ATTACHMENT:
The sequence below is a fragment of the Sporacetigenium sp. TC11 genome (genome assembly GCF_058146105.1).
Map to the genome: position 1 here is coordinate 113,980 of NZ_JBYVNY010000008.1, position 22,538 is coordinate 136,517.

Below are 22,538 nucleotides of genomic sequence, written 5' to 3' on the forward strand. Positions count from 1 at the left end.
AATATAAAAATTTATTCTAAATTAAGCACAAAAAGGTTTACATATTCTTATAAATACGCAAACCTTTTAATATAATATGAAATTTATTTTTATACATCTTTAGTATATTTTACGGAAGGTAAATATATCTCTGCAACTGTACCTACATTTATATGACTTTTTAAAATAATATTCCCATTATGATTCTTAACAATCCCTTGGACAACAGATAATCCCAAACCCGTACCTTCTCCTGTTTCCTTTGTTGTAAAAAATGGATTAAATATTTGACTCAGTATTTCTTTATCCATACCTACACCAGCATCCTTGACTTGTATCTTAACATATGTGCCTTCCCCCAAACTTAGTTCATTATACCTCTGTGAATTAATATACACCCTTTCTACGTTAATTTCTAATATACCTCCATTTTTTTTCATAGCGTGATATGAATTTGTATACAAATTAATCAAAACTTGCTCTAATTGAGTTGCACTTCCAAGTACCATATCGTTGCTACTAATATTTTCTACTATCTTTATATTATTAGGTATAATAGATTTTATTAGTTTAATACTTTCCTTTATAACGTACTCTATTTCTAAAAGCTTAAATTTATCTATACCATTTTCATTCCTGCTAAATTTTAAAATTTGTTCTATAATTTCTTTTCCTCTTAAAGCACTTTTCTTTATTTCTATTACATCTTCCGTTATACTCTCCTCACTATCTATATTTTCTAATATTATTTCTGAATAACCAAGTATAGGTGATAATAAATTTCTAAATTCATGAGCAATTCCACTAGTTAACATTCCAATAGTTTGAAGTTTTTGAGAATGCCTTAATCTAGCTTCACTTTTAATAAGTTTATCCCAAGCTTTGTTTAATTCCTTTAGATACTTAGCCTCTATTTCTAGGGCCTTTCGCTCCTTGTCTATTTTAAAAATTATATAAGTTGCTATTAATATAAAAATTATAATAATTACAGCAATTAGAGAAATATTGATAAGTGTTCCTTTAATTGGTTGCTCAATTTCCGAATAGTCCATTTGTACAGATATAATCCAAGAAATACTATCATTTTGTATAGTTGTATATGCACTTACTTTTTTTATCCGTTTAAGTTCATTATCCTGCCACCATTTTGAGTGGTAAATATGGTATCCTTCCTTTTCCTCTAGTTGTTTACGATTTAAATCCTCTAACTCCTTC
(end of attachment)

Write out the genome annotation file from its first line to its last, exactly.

The sequence below is a fragment of the Sporacetigenium sp. TC11 genome (genome assembly GCF_058146105.1).
Map to the genome: position 1 here is coordinate 113,980 of NZ_JBYVNY010000008.1, position 22,538 is coordinate 136,517.

Below are 22,538 nucleotides of genomic sequence, written 5' to 3' on the forward strand. Positions count from 1 at the left end.
AATATAAAAATTTATTCTAAATTAAGCACAAAAAGGTTTACATATTCTTATAAATACGCAAACCTTTTAATATAATATGAAATTTATTTTTATACATCTTTAGTATATTTTACGGAAGGTAAATATATCTCTGCAACTGTACCTACATTTATATGACTTTTTAAAATAATATTCCCATTATGATTCTTAACAATCCCTTGGACAACAGATAATCCCAAACCCGTACCTTCTCCTGTTTCCTTTGTTGTAAAAAATGGATTAAATATTTGACTCAGTATTTCTTTATCCATACCTACACCAGCATCCTTGACTTGTATCTTAACATATGTGCCTTCCCCCAAACTTAGTTCATTATACCTCTGTGAATTAATATACACCCTTTCTACGTTAATTTCTAATATACCTCCATTTTTTTTCATAGCGTGATATGAATTTGTATACAAATTAATCAAAACTTGCTCTAATTGAGTTGCACTTCCAAGTACCATATCGTTGCTACTAATATTTTCTACTATCTTTATATTATTAGGTATAATAGATTTTATTAGTTTAATACTTTCCTTTATAACGTACTCTATTTCTAAAAGCTTAAATTTATCTATACCATTTTCATTCCTGCTAAATTTTAAAATTTGTTCTATAATTTCTTTTCCTCTTAAAGCACTTTTCTTTATTTCTATTACATCTTCCGTTATACTCTCCTCACTATCTATATTTTCTAATATTATTTCTGAATAACCAAGTATAGGTGATAATAAATTTCTAAATTCATGAGCAATTCCACTAGTTAACATTCCAATAGTTTGAAGTTTTTGAGAATGCCTTAATCTAGCTTCACTTTTAATAAGTTTATCCCAAGCTTTGTTTAATTCCTTTAGATACTTAGCCTCTATTTCTAGGGCCTTTCGCTCCTTGTCTATTTTAAAAATTATATAAGTTGCTATTAATATAAAAATTATAATAATTACAGCAATTAGAGAAATATTGATAAGTGTTCCTTTAATTGGTTGCTCAATTTCCGAATAGTCCATTTGTACAGATATAATCCAAGAAATACTATCATTTTGTATAGTTGTATATGCACTTACTTTTTTTATCCGTTTAAGTTCATTATCCTGCCACCATTTTGAGTGGTAAATATGGTATCCTTCCTTTTCCTCTAGTTGTTTACGATTTAAATCCTCTAACTCCTTC